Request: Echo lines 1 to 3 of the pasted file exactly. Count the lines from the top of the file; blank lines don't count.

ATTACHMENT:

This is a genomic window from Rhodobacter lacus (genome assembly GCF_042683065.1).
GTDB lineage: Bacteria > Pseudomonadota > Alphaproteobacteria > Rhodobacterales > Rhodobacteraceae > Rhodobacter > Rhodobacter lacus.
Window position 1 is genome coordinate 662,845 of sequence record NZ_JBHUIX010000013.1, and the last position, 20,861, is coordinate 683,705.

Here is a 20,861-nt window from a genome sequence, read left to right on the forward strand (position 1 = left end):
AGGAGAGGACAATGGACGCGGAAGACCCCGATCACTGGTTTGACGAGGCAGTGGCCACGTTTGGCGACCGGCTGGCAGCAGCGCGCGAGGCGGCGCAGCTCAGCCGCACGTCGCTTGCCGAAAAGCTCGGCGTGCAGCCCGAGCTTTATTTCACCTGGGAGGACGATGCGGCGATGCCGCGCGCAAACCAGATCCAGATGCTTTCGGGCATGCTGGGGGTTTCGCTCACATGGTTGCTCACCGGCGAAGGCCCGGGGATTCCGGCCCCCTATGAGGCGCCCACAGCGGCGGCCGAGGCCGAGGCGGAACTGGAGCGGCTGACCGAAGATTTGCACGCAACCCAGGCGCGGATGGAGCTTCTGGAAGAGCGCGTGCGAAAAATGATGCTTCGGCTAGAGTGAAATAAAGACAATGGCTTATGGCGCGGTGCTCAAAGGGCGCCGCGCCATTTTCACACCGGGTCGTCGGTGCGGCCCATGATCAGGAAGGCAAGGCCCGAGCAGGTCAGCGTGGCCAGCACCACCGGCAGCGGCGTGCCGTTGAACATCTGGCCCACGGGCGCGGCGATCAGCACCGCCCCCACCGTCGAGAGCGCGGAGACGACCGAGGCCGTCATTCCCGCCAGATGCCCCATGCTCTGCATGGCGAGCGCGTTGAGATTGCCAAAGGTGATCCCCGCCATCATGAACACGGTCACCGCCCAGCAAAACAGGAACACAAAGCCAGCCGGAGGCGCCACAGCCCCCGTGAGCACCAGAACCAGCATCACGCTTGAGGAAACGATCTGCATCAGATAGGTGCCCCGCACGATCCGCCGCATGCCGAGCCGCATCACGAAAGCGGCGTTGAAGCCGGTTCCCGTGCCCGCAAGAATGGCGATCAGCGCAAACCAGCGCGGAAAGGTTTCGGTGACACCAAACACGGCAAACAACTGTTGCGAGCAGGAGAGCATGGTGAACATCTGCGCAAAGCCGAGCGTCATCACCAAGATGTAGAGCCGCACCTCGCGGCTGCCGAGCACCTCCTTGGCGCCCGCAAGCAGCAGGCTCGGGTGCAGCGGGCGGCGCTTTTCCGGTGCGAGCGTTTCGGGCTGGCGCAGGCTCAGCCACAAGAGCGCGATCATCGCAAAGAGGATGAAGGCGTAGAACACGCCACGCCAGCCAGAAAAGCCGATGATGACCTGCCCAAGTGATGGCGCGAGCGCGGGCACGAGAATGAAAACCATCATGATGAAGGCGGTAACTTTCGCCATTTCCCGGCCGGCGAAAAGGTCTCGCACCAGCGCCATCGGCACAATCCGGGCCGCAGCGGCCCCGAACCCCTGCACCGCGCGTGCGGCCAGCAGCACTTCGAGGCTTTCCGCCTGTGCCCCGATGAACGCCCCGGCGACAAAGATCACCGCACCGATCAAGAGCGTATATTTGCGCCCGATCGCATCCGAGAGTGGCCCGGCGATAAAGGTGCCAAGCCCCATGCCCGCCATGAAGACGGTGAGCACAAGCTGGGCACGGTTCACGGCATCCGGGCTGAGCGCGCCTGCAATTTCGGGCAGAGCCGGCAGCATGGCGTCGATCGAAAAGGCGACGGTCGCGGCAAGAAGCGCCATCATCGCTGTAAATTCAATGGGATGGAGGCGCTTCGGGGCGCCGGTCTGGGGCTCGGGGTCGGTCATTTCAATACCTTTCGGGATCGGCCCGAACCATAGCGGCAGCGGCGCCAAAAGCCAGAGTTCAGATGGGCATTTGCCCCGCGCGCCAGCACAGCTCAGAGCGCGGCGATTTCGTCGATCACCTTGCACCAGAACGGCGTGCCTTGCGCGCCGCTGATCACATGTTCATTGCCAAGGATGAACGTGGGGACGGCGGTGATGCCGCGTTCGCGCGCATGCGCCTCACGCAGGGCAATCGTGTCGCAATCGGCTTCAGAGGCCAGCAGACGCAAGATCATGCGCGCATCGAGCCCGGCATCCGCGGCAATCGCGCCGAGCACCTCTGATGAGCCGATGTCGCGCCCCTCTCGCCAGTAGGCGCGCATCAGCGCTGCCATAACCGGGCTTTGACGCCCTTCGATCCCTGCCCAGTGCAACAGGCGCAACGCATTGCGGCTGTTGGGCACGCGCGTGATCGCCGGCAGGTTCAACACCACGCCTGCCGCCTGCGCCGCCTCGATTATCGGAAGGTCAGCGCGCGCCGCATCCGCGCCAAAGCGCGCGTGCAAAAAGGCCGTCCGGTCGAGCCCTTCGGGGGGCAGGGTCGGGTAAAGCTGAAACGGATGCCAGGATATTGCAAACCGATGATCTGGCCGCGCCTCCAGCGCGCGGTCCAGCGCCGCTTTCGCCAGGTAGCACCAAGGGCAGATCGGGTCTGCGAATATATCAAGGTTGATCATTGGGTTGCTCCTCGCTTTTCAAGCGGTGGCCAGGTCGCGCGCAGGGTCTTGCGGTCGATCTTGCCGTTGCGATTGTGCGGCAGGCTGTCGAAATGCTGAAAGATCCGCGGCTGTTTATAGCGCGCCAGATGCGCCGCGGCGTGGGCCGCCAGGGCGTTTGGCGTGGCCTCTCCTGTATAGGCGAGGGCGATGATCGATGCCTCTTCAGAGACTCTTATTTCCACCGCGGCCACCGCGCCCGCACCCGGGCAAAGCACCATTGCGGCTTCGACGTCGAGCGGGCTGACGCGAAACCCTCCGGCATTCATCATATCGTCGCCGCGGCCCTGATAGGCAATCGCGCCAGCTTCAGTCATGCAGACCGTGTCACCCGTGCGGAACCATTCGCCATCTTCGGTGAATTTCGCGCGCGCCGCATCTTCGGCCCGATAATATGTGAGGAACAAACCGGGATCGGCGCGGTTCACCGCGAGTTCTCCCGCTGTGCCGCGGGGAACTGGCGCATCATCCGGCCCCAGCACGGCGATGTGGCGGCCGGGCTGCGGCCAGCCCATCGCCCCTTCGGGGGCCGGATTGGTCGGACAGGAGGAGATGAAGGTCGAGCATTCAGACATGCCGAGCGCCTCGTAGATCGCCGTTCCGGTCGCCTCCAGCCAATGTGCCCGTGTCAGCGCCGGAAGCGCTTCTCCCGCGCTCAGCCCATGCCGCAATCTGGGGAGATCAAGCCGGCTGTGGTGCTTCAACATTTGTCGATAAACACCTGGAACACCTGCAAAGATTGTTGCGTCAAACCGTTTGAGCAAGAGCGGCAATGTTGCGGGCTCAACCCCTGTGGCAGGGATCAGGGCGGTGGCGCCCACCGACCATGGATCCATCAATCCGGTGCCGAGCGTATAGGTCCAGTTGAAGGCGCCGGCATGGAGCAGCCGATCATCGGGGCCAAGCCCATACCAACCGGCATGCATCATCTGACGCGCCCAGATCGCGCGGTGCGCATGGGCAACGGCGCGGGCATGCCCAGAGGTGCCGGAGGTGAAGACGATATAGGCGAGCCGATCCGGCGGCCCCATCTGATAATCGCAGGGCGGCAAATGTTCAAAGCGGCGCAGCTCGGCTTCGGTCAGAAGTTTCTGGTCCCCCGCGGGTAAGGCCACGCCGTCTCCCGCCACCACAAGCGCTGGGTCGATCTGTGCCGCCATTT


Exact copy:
This is a genomic window from Rhodobacter lacus (genome assembly GCF_042683065.1).
GTDB lineage: Bacteria > Pseudomonadota > Alphaproteobacteria > Rhodobacterales > Rhodobacteraceae > Rhodobacter > Rhodobacter lacus.
Window position 1 is genome coordinate 662,845 of sequence record NZ_JBHUIX010000013.1, and the last position, 20,861, is coordinate 683,705.